A woman wearing a black mask next to a stone sculpture of a Foo dog

Tina Emmith. Courtesy photo.

Security Guard Tina Emmith
Though each identical day can feel like the movie Groundhog Day, says Security Guard Tina Emmith, she has felt grateful to have a place to go during the health crisis. She can’t wait for a day that feels different — when the rest of the staff and the guests join her at the museum.

Moments that stand out in her 15 years at PEM are a food event called The Art of Taste Event with Siddhartha Shah, Curator of Indian and South Asian Art, where she met Ted Allen from the Food Network show Chopped and celebrity chef Maneet Chauhan. She also loved the Pride dance party last June. See more about this month's Pride event HERE.

A couple in a dark red room with lights twinkling and a silver dance ball

Photo by Kathy Tarantola/PEM.

A fan of PEM’s Asian Export Gallery, Emmith says that while being in the museum over the last few months she has observed: “The objects just sit in the dark. They have a story to tell. We need to light them up and emit some positive vibes.”

East Indoa Marine Hall exterior at night

Photo by Paige Besse/PEM.

One thing that has been glowing lately is Emmith’s favorite object at PEM. Kū is a temple image from Hawaiʻi that has been in the collection since 1846. When the front of the museum looked dark, PEM’s master electrician shined a light on Kū, visible from the street.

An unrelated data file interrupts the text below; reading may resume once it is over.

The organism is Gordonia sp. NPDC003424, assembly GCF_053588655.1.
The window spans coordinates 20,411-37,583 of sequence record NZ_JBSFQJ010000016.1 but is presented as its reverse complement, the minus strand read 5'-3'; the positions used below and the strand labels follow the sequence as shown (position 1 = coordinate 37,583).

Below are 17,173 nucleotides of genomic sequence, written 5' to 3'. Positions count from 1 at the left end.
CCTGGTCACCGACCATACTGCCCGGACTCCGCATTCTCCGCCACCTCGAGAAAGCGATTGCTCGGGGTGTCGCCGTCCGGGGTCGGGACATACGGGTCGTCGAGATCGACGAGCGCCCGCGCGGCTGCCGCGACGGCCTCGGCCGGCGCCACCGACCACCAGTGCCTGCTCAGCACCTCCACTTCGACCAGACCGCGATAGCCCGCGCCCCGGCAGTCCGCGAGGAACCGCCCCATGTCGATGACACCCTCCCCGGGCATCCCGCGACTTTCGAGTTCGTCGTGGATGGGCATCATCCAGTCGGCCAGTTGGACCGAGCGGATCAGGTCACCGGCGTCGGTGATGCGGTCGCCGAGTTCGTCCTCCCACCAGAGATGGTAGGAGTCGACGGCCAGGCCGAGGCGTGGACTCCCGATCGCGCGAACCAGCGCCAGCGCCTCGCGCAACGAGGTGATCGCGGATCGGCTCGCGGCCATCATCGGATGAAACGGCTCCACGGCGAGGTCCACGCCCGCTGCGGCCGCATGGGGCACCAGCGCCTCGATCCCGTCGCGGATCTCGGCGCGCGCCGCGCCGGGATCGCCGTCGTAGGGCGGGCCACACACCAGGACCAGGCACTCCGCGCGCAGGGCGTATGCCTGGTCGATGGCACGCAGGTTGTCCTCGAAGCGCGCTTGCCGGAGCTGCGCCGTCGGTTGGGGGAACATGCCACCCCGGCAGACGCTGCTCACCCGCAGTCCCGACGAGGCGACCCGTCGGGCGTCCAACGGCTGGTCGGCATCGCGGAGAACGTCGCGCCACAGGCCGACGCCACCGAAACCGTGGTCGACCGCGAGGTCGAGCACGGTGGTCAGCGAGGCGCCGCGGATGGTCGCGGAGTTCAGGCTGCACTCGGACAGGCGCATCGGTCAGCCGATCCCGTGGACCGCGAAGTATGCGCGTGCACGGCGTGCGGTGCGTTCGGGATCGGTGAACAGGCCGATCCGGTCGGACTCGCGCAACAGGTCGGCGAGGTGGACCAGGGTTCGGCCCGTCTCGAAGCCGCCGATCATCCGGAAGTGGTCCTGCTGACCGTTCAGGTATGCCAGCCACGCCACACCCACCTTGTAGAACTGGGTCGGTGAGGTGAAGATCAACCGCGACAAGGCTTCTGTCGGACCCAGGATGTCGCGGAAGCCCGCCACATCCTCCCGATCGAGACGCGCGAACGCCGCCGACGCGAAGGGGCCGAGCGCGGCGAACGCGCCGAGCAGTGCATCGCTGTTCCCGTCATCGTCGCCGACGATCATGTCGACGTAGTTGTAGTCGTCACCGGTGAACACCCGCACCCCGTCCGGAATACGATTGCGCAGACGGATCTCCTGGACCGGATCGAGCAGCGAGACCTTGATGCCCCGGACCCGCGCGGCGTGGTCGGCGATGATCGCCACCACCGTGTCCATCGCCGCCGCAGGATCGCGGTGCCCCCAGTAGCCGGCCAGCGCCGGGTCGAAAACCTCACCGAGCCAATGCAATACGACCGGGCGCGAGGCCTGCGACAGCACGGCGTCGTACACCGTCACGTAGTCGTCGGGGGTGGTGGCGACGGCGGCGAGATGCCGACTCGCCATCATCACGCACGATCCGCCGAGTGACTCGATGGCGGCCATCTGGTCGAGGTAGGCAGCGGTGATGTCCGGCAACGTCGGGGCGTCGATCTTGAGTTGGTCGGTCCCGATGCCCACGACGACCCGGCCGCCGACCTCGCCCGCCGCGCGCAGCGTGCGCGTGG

A close-up of aman wearing a grey mask and a black shirt

Henry Rutkowski. Courtesy photo.

Master Electrician Henry Rutkowski
“Early on I lit him, so he could bring hope,” says Henry Rutkowski, PEM’s Master Electrician.

Looking back over his 17 years at PEM, Rutkowski recalls meeting icons like world renowned cellist Yo Yo Ma and rock star Kirk Hammett. “Kirk Hammett called me a ‘lighting surgeon,’” he says, relaying what had to be a career high. Of all the works at PEM now, Rutkowski especially loves Charles Sandison’s installation in East India Marine Hall, with its projected 19th-century ships and captain logs covering the walls and ceiling.

One of the things Rutkowski is looking forward to is his hobby as a Revolutionary War reenactor, calling it his “release from reality.” His two worlds converged one year when in October his group of costumed players had the pleasure of sleeping on the lawn of his favorite PEM historic property, the Crowninshield-Bentley House.

A man wearing a revolutionary wardrobe walking on grass through a cemetary

Courtesy photo.

In the meantime, Rutkowski has been putting in long days, upgrading the museum’s lighting systems. His daily routine consists of making sure his son does his home-schooling and going by Ziggy’s, the family donut shop on Essex Street, for his morning coffee before punching in at 8 am.

A few visitors in a dark room with many lights.

Photo by Mel Taing/PEM.

There is no doubt that Rutkowski is a social creature, eager to see his colleagues again. “It is too quiet,” he says, “and very sad not having guests or colleagues around.”